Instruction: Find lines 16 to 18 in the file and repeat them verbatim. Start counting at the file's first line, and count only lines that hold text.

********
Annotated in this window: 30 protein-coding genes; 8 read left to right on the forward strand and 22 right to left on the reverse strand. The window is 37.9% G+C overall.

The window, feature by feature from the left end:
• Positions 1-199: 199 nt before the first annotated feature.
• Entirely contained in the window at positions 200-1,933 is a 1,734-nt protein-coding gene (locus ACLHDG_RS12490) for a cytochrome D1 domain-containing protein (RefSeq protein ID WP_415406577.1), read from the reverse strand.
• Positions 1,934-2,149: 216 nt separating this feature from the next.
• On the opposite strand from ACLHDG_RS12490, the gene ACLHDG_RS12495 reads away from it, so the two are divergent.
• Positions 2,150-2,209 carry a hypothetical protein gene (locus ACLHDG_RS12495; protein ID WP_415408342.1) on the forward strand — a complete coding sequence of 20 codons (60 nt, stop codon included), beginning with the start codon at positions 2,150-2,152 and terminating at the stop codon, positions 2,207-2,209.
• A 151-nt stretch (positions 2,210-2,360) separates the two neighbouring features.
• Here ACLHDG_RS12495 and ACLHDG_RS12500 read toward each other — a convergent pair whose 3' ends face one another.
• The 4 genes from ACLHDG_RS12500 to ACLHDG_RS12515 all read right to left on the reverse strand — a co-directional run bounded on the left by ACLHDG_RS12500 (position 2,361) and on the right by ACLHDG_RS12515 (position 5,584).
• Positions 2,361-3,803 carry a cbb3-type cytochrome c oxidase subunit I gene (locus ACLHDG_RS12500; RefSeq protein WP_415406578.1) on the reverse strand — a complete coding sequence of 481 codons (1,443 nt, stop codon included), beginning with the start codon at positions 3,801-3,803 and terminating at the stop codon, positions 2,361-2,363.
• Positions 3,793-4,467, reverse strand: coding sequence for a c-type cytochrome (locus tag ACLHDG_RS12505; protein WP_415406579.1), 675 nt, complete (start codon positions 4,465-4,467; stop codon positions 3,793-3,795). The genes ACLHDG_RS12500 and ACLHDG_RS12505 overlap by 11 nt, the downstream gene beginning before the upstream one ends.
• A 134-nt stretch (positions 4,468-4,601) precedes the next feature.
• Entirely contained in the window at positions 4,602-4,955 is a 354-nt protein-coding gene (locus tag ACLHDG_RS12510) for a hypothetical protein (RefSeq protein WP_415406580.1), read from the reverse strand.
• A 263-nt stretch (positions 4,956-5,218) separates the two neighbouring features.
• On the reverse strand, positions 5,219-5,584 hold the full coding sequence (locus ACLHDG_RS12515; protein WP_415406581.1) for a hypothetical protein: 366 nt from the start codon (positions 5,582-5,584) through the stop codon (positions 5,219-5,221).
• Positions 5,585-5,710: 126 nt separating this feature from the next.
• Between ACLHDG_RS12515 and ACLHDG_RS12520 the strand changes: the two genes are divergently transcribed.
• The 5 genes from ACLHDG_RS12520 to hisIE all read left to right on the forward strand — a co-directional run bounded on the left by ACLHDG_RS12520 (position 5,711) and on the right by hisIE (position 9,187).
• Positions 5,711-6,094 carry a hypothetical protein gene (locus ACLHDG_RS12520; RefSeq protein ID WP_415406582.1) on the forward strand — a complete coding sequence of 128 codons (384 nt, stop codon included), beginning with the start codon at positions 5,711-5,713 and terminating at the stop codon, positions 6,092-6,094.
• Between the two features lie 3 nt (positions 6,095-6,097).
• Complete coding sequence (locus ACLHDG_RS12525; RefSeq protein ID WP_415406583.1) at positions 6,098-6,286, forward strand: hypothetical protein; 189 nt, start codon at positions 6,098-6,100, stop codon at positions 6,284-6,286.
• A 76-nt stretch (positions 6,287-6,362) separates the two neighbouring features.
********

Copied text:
• On the reverse strand, positions 5,219-5,584 hold the full coding sequence (locus ACLHDG_RS12515; protein WP_415406581.1) for a hypothetical protein: 366 nt from the start codon (positions 5,582-5,584) through the stop codon (positions 5,219-5,221).
• Positions 5,585-5,710: 126 nt separating this feature from the next.
• Between ACLHDG_RS12515 and ACLHDG_RS12520 the strand changes: the two genes are divergently transcribed.